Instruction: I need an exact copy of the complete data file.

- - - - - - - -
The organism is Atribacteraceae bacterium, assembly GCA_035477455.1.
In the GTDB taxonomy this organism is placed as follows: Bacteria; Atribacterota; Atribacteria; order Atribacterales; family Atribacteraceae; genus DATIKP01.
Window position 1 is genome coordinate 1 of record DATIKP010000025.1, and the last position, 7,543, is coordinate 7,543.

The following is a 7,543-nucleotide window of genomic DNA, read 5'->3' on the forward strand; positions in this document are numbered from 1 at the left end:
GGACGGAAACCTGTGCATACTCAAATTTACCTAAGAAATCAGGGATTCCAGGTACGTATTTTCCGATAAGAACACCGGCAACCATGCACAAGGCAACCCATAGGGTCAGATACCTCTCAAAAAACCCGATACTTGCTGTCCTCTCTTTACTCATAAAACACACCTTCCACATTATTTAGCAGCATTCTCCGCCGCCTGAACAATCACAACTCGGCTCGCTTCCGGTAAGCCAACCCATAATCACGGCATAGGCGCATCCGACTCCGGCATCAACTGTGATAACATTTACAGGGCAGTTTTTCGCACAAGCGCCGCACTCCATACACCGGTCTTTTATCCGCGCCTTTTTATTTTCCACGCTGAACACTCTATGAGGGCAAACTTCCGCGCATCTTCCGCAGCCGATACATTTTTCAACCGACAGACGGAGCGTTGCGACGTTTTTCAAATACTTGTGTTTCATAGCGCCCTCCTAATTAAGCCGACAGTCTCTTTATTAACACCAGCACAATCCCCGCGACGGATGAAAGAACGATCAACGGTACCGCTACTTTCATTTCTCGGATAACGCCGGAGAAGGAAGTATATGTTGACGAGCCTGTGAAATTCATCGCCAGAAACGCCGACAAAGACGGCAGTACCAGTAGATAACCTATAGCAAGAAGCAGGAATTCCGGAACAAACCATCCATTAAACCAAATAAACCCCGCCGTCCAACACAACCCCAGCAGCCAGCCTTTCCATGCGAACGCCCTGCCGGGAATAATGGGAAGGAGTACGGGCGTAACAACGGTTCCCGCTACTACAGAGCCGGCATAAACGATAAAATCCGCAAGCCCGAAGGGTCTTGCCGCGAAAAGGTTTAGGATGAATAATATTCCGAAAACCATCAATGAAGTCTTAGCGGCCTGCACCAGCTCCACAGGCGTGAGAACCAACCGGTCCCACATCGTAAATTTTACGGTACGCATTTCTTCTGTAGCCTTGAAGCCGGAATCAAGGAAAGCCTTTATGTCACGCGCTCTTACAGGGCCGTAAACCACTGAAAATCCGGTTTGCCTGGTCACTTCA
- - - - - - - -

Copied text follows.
The organism is Atribacteraceae bacterium, assembly GCA_035477455.1.
In the GTDB taxonomy this organism is placed as follows: Bacteria; Atribacterota; Atribacteria; order Atribacterales; family Atribacteraceae; genus DATIKP01.
Window position 1 is genome coordinate 1 of record DATIKP010000025.1, and the last position, 7,543, is coordinate 7,543.

The following is a 7,543-nucleotide window of genomic DNA, read 5'->3' on the forward strand; positions in this document are numbered from 1 at the left end:
GGACGGAAACCTGTGCATACTCAAATTTACCTAAGAAATCAGGGATTCCAGGTACGTATTTTCCGATAAGAACACCGGCAACCATGCACAAGGCAACCCATAGGGTCAGATACCTCTCAAAAAACCCGATACTTGCTGTCCTCTCTTTACTCATAAAACACACCTTCCACATTATTTAGCAGCATTCTCCGCCGCCTGAACAATCACAACTCGGCTCGCTTCCGGTAAGCCAACCCATAATCACGGCATAGGCGCATCCGACTCCGGCATCAACTGTGATAACATTTACAGGGCAGTTTTTCGCACAAGCGCCGCACTCCATACACCGGTCTTTTATCCGCGCCTTTTTATTTTCCACGCTGAACACTCTATGAGGGCAAACTTCCGCGCATCTTCCGCAGCCGATACATTTTTCAACCGACAGACGGAGCGTTGCGACGTTTTTCAAATACTTGTGTTTCATAGCGCCCTCCTAATTAAGCCGACAGTCTCTTTATTAACACCAGCACAATCCCCGCGACGGATGAAAGAACGATCAACGGTACCGCTACTTTCATTTCTCGGATAACGCCGGAGAAGGAAGTATATGTTGACGAGCCTGTGAAATTCATCGCCAGAAACGCCGACAAAGACGGCAGTACCAGTAGATAACCTATAGCAAGAAGCAGGAATTCCGGAACAAACCATCCATTAAACCAAATAAACCCCGCCGTCCAACACAACCCCAGCAGCCAGCCTTTCCATGCGAACGCCCTGCCGGGAATAATGGGAAGGAGTACGGGCGTAACAACGGTTCCCGCTACTACAGAGCCGGCATAAACGATAAAATCCGCAAGCCCGAAGGGTCTTGCCGCGAAAAGGTTTAGGATGAATAATATTCCGAAAACCATCAATGAAGTCTTAGCGGCCTGCACCAGCTCCACAGGCGTGAGAACCAACCGGTCCCACATCGTAAATTTTACGGTACGCATTTCTTCTGTAGCCTTGAAGCCGGAATCAAGGAAAGCCTTTATGTCACGCGCTCTTACAGGGCCGTAAACCACTGAAAATCCGGTTTGCCTGGTCACTTCA